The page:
According to an old Japanese saying, "the protruding nail gets hammered down." If you've ever committed a major faux pas in an international business meeting, you'll appreciate this statement! In today's increasingly global business environment, it pays to be aware of the international rules of etiquette. When you enter into a relationship with a foreign company you conduct extensive research around foreign operating standards, economic conditions, political environment, etc. But it's easy to overlook the traditions, customs and etiquette of the host nation. Of course it's important to focus on business aspects, but it's just as important to know when to hand out business cards, when to accept a gift, and what to order at dinner. So the next time your business takes you onto foreign soil, check out some of the following resources beforehand. They're guaranteed to save you from some embarrassing moments, and they just might help you close the deal!

Habits from Home
One of the trickiest things about working with foreign counterparts is the risk that small, everyday gestures could be wildly misinterpreted. For example, nodding your head up and down in North America signifies your agreement with a person. But in Bulgaria, the same action would tell the person you're meeting with that you're disagreeing with them! Physical gestures play an important role when meeting in a foreign country. Visit the Web of Culture to find out about the appropriate (and inappropriate) gestures of the nation you're visiting. 

Cultural Conventions
What to wear, which title to use, how to negotiate and whether or not to bring a gift are just some of the quandaries business travelers face. For example, Thailand, it's customary to exchange gifts during your second business meeting. In China, however, gift giving is considered a form of bribery and is actually illegal!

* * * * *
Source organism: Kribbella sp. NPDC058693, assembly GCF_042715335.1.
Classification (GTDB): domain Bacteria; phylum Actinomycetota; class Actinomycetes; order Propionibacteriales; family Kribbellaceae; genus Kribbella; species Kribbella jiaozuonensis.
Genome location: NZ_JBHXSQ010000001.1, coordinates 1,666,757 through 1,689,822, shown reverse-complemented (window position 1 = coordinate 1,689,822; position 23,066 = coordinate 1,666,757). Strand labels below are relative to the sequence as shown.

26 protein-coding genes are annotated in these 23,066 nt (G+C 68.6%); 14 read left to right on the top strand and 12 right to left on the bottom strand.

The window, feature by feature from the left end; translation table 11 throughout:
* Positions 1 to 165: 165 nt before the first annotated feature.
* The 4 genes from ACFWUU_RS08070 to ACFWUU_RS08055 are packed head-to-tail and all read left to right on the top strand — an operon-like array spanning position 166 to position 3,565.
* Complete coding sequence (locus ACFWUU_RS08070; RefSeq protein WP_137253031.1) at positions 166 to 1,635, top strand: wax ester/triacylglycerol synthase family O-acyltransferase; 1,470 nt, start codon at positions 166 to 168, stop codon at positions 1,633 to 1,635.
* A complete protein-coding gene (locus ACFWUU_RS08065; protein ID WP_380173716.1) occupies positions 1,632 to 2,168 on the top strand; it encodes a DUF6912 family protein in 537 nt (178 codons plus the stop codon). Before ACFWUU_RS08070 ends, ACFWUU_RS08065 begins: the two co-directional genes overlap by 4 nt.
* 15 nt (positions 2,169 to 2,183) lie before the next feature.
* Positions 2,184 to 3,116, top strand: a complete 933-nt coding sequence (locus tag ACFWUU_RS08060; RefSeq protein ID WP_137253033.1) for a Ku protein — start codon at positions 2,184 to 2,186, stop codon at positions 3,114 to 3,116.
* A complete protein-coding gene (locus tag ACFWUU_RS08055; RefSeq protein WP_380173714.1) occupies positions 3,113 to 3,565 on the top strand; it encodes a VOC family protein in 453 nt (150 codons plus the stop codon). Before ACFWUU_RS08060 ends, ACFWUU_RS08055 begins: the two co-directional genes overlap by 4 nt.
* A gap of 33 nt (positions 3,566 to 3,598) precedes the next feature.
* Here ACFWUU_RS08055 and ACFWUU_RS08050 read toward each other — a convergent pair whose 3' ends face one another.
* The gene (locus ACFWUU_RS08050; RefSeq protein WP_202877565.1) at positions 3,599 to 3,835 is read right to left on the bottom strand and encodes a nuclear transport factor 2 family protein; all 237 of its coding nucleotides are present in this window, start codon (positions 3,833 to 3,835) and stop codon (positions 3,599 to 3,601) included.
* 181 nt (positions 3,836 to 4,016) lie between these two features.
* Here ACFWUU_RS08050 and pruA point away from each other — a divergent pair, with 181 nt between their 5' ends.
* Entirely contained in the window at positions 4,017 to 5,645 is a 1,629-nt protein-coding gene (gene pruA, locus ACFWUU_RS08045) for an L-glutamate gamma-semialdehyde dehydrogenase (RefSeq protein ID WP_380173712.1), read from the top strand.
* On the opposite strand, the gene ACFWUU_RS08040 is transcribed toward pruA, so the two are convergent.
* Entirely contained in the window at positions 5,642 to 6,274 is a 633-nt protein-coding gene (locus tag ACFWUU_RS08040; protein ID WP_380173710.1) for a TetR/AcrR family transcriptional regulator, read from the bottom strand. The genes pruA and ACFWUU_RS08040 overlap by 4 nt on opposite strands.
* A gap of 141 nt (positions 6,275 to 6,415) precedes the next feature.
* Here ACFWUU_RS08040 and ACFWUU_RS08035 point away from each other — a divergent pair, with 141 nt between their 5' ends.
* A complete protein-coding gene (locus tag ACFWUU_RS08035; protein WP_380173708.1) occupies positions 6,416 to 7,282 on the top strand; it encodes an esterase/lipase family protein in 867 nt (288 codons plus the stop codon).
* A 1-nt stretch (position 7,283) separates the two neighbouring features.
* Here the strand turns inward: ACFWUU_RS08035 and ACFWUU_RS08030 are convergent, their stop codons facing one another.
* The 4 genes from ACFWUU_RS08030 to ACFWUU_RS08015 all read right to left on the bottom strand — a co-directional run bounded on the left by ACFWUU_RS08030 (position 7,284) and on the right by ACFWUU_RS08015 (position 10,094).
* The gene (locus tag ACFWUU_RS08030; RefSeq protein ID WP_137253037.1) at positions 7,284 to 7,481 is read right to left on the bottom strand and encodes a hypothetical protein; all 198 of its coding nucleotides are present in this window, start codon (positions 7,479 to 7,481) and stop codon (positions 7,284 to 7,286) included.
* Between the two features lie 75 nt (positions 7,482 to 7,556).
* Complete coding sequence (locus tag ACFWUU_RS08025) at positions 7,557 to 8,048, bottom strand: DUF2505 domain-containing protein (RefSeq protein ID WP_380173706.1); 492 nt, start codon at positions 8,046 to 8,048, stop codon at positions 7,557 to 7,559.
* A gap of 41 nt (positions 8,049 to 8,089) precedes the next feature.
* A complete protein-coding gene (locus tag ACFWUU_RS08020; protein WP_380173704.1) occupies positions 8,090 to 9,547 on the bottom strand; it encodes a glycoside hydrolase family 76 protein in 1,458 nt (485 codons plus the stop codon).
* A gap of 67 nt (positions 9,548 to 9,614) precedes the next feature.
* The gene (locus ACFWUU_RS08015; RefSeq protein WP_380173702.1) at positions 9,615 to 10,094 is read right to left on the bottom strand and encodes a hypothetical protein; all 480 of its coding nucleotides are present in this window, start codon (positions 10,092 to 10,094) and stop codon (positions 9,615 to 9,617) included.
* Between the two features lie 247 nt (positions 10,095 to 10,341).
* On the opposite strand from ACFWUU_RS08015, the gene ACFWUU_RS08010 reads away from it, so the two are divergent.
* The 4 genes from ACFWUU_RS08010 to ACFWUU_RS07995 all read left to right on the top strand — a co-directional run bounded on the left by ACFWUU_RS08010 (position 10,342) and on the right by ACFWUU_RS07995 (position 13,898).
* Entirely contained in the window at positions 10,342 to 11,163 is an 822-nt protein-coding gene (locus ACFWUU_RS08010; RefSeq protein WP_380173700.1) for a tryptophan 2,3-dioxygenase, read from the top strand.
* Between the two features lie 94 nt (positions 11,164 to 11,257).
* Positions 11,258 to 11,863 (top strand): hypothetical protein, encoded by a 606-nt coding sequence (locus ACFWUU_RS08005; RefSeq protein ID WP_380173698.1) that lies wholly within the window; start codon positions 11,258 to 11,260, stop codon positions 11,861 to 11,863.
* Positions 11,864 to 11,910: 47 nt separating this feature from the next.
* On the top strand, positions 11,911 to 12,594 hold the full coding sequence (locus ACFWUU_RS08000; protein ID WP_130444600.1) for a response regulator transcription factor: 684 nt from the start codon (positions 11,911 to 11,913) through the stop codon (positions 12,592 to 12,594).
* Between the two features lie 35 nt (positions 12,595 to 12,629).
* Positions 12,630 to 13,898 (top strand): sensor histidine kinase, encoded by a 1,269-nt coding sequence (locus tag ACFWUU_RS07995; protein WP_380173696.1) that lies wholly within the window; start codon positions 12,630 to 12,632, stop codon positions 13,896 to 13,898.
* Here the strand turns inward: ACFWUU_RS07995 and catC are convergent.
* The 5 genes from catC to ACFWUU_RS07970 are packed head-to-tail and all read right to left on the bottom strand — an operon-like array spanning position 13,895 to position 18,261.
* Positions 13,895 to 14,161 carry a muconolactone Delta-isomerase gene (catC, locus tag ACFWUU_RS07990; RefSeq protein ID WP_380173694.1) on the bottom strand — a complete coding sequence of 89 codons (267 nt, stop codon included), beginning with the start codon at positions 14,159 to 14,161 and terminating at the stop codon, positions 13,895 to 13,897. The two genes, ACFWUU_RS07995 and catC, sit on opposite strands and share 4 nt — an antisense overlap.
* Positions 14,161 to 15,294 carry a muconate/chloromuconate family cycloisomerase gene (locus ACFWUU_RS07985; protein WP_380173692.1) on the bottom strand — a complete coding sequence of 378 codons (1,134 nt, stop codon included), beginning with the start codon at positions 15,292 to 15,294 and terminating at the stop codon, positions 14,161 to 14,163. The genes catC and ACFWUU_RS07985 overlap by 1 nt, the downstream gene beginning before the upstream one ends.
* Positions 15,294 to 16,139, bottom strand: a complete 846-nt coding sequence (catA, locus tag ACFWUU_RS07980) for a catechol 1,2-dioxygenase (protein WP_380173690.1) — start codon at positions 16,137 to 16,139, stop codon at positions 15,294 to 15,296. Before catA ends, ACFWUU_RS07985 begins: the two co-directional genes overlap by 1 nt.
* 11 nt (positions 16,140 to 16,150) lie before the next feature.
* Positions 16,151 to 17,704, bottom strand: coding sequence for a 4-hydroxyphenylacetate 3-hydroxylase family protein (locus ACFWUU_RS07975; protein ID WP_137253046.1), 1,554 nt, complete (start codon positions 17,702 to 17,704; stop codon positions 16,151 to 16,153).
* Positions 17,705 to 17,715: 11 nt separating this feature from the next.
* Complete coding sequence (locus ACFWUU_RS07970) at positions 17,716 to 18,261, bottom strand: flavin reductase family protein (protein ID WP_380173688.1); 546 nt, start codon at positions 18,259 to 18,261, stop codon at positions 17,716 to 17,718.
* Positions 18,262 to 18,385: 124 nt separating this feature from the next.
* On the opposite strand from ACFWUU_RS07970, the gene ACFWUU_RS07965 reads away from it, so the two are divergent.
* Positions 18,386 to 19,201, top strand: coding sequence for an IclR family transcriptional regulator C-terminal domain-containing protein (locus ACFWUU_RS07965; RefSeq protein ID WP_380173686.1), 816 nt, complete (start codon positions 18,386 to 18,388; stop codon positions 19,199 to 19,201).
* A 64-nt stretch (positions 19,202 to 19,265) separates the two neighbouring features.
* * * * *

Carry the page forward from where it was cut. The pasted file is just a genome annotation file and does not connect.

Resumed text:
In North America, it's common to call business colleagues by their first names, but this would be inappropriate in Japan. Japanese acquaintances should always be addressed by their title or by their last name with the prefix san. However, the prefix san should not be used for a child, spouse or an absent colleague.

Visiting a foreign culture can be bewildering for even the most intrepid business traveler. A great resource that covers all of the essentials of conducting business globally is www.executiveplanet.com. Simply select your destination country and you'll receive an overview of cultural do's and taboos, appropriate corporate etiquette and handy hints on conducting business in specific areas of the world.

Virtual Venues
And don't think you can ignore foreign etiquette if you're meeting over the Internet! Virtual meetings still need to reflect the customs and traditions of the individuals you're meeting with so many of the same rules apply. Virtual meetings also have the added difficulty of not physically being with the people you're meeting. A misinterpreted sentence could lead to a major misunderstanding with no chance for rebuttal. To learn more about the proper "netiquette" you should follow when having virtual meetings, visit bspage.com/1netiq/Netiq.html.

The safest practice when working abroad is to do your best to "act local". By following this mantra you can be confident that your overseas meetings will be successful and yours hosts will appreciate your cultural sensitivity and will.

 


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